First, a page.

Microsoft’s new Windows 8 operating system will not play DVDs unless customers buy an extra upgrade, the company has announced.
Users will either have to pay to upgrade to the ‘Media Center’ or download extra, third-party software if they do want to play films.
Microsoft had previously announced that, unlike Windows 7, Windows 8 will not come packaged with the Media Center software as standard.
The official Building Windows 8 blog, justifies the move by claiming that television and DVD use on computers is "in sharp decline". It claims that Microsoft would have to spend "a significant amount in royalties" to offer support for optical media in future software.
Support for online media, however, will be included in Windows 8 including industry standards such as H.264, VC-1, MP4, AAC, WMA, MP3, PCM and Dolby Digital Plus codecs.
New ‘ultrabook’ computers, which Intel and Microsoft see as increasingly driving the adoption of Windows 8, do not have DVD drives built in, and connecting external drives is becoming rare. Windows 8 will also run on tablets, which again do not have DVD drives.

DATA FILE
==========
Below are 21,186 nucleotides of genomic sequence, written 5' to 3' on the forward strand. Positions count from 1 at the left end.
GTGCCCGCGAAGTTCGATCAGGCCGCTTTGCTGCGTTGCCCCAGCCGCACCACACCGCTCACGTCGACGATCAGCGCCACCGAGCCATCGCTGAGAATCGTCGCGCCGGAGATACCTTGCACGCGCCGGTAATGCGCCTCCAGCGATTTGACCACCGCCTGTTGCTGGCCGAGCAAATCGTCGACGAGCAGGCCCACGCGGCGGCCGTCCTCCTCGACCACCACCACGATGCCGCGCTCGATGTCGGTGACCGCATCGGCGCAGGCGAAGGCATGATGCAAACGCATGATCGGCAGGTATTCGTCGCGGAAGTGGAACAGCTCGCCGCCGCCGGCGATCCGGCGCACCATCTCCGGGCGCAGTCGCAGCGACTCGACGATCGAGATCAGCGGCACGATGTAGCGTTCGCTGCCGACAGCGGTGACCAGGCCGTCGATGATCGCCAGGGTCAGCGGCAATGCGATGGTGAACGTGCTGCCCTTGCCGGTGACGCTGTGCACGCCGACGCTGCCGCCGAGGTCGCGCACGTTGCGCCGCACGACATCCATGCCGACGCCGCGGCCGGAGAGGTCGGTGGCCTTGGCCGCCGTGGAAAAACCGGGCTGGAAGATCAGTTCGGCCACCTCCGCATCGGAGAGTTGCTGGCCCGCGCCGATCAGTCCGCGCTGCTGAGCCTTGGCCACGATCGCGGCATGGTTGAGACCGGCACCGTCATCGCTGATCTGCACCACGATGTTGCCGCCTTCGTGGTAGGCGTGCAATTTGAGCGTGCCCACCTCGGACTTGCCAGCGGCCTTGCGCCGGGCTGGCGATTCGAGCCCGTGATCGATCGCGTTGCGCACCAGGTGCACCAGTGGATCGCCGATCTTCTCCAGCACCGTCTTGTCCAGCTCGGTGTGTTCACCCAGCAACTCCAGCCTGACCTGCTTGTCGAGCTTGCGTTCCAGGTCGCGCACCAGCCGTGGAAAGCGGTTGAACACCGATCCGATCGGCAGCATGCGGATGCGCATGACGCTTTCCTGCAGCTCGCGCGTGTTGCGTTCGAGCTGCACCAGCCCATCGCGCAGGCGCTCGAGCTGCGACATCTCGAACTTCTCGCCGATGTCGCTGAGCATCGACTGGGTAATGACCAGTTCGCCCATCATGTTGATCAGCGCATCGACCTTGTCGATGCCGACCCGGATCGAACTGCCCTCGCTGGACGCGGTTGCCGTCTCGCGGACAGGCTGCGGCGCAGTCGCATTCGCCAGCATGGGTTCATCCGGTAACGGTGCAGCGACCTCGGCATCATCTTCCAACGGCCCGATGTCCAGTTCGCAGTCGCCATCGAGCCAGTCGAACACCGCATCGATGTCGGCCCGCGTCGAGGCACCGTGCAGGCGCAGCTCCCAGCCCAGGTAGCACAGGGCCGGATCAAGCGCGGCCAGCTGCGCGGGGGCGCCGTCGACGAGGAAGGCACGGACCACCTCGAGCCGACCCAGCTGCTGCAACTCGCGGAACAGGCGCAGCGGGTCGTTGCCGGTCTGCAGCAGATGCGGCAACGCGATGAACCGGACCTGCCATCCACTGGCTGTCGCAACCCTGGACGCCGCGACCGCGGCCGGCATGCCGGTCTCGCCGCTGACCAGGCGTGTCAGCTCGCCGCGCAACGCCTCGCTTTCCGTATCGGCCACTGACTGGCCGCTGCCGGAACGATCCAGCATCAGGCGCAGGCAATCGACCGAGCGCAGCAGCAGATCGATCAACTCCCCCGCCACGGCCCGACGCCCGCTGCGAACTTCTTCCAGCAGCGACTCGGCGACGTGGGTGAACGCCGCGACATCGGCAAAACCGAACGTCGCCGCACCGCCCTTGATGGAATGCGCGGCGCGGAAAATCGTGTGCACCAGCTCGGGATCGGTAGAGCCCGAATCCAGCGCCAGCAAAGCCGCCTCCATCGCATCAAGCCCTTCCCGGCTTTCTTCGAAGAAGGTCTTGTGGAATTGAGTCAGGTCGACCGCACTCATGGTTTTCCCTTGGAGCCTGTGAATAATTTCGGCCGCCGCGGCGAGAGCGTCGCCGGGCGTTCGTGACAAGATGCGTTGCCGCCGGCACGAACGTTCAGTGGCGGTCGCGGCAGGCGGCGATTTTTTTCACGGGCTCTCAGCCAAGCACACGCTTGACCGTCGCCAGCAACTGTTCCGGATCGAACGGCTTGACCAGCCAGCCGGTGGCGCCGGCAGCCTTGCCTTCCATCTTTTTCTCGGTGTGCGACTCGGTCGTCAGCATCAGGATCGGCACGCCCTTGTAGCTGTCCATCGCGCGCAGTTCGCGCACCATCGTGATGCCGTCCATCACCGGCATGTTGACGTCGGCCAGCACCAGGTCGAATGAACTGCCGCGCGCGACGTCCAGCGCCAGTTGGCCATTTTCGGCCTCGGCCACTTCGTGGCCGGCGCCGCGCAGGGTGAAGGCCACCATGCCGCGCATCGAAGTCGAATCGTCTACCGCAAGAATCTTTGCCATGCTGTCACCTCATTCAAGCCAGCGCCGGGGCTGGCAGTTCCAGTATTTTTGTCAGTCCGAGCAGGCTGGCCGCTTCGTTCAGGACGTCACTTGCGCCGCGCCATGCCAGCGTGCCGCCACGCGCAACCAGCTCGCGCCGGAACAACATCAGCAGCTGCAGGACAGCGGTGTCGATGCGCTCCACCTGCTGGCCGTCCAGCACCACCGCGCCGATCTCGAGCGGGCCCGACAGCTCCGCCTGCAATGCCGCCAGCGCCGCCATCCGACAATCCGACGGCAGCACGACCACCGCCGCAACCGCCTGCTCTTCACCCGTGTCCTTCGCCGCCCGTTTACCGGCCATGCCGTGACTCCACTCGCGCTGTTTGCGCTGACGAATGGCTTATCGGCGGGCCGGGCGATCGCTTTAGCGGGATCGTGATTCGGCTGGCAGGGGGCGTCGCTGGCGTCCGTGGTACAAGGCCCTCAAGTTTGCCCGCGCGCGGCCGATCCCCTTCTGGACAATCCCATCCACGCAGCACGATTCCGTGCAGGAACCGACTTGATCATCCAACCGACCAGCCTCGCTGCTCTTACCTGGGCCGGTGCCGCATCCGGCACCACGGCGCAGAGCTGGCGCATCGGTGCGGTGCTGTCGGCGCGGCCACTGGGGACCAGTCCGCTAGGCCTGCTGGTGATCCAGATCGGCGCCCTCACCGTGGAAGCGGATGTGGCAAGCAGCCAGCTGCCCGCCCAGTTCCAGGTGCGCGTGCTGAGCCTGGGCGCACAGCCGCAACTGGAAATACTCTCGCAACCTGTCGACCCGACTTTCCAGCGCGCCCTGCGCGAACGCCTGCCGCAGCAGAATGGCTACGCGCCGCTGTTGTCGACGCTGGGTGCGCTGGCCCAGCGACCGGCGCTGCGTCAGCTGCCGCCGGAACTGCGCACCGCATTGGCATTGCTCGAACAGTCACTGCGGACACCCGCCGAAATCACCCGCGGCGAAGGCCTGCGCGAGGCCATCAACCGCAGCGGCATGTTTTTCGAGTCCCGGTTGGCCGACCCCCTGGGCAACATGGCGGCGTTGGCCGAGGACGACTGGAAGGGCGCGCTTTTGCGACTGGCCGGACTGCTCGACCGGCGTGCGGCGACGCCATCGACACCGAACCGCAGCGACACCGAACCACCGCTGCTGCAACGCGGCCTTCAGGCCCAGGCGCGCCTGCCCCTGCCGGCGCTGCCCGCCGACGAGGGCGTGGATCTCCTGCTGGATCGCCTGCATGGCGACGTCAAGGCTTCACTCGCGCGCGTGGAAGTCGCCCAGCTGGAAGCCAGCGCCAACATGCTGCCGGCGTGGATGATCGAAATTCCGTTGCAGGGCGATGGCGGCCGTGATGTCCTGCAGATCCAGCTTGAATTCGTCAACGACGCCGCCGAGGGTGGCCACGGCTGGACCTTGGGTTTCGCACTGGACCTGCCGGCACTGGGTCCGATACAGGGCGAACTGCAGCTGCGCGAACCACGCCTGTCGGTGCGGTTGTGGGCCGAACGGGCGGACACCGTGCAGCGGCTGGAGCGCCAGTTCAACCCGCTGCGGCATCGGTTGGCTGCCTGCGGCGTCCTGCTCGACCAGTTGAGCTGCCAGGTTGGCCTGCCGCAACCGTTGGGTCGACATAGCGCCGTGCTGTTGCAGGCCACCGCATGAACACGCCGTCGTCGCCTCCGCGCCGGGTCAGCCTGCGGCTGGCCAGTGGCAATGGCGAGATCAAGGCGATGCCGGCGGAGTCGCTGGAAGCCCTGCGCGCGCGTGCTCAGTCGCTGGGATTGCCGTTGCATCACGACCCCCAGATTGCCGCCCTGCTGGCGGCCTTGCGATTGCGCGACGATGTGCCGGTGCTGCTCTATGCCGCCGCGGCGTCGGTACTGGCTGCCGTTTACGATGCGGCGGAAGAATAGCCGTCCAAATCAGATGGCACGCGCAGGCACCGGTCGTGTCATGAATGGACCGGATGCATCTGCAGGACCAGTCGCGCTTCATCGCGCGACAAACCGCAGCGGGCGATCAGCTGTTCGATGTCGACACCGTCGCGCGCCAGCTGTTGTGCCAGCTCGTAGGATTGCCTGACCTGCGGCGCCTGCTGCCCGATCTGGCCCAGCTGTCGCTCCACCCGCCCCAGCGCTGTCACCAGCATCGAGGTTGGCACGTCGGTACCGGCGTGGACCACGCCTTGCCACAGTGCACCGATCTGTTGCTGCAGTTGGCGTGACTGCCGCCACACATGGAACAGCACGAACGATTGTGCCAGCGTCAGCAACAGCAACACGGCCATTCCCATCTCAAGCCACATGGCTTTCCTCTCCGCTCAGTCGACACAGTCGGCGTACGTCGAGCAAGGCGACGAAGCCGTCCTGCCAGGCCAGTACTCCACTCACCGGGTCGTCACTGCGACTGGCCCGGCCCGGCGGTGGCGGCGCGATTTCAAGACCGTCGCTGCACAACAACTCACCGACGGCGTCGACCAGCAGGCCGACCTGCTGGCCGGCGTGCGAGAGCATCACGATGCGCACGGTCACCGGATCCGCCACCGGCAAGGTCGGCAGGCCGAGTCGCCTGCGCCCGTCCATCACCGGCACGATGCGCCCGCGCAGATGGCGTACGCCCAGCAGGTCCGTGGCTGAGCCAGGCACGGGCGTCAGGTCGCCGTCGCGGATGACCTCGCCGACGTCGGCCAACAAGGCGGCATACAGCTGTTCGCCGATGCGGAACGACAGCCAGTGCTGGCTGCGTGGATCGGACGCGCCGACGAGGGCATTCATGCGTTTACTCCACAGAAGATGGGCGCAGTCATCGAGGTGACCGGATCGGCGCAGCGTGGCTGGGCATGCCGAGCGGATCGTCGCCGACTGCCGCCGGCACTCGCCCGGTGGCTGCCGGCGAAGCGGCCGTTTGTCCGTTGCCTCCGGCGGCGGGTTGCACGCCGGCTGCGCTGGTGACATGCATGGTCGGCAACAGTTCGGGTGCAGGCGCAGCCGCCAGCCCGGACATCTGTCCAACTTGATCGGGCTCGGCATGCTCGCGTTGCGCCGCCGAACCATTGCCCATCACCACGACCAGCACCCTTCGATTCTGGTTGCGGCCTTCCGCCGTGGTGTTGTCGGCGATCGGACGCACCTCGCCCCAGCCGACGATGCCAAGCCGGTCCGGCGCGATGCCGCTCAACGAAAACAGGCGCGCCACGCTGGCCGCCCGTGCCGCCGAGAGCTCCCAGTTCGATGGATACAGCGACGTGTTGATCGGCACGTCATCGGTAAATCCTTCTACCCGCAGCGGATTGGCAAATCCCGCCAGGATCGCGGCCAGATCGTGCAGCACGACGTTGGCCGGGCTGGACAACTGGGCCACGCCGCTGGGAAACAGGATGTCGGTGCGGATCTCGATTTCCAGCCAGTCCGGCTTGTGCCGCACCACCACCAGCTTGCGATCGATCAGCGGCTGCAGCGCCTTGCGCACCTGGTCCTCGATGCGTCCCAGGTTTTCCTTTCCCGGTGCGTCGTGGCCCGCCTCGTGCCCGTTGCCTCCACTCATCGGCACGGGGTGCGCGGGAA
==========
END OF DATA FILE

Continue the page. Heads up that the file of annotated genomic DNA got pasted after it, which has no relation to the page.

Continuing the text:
The Media Center also offers TV recording and access to some video-on-demand services. Microsoft says the cost will be “marginal”.
Data indicates, however, that only 6 per cent of Windows 7 users ever used Media Center.
Bernardo Caldas wrote that “Given the changing landscape, the cost of decoder licensing, and the importance of a straight forward edition plan, we’ve decided to make Windows Media Center available to Windows 8 customers via the Add Features to Windows 8 control panel (formerly known as Windows Anytime Upgrade). This ensures that customers who are interested in Media Center have a convenient way to get it. Windows Media Player will continue to be available in all editions, but without DVD playback support. For optical discs playback on new Windows 8 devices, we are going to rely on the many quality solutions on the market, which provide great experiences for both DVD and Blu-ray.”